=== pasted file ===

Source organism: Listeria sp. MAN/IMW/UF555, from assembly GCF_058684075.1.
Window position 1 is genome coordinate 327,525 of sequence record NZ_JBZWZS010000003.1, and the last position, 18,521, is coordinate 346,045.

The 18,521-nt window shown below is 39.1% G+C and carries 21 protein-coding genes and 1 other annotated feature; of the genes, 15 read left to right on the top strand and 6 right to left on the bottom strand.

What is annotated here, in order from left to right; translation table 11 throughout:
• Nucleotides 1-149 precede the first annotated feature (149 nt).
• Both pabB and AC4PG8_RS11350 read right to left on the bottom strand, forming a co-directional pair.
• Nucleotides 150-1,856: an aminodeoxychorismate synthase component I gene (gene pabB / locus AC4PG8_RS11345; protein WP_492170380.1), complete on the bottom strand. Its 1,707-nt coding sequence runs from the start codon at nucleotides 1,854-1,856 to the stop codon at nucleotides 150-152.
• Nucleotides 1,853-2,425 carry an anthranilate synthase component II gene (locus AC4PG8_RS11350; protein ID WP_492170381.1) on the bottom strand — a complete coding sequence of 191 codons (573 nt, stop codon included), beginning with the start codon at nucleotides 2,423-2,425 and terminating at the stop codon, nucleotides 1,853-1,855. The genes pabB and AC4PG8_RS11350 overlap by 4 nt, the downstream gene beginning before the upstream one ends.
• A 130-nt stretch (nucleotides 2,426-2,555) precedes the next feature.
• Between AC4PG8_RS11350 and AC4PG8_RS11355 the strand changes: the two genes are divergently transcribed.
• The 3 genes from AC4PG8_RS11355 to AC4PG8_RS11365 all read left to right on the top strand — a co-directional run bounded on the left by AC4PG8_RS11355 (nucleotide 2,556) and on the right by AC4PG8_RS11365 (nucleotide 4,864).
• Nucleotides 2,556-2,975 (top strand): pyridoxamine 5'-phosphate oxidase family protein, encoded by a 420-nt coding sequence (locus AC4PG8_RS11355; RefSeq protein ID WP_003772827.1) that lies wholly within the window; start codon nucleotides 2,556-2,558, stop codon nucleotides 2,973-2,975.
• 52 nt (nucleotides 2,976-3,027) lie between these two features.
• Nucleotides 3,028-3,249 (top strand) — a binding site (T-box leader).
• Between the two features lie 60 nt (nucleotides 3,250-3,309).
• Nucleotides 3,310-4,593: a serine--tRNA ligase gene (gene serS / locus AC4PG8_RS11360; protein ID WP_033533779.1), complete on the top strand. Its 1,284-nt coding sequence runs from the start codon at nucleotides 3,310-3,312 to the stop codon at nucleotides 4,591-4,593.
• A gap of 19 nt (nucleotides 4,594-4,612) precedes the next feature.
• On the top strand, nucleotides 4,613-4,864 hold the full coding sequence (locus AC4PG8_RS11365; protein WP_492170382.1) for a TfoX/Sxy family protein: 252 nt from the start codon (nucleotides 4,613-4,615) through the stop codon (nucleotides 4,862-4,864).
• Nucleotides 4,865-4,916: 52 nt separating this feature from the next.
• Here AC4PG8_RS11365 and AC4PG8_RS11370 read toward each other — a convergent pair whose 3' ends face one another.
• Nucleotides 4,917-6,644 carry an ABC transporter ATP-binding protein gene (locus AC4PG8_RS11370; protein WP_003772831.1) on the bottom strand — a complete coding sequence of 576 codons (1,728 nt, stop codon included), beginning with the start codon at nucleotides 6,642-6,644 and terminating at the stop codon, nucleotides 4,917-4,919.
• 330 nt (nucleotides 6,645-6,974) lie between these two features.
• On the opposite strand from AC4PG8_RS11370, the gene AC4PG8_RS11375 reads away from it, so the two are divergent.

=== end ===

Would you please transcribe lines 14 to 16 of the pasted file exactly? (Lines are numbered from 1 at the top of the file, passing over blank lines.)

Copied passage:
• Nucleotides 3,028-3,249 (top strand) — a binding site (T-box leader).
• Between the two features lie 60 nt (nucleotides 3,250-3,309).
• Nucleotides 3,310-4,593: a serine--tRNA ligase gene (gene serS / locus AC4PG8_RS11360; protein ID WP_033533779.1), complete on the top strand. Its 1,284-nt coding sequence runs from the start codon at nucleotides 3,310-3,312 to the stop codon at nucleotides 4,591-4,593.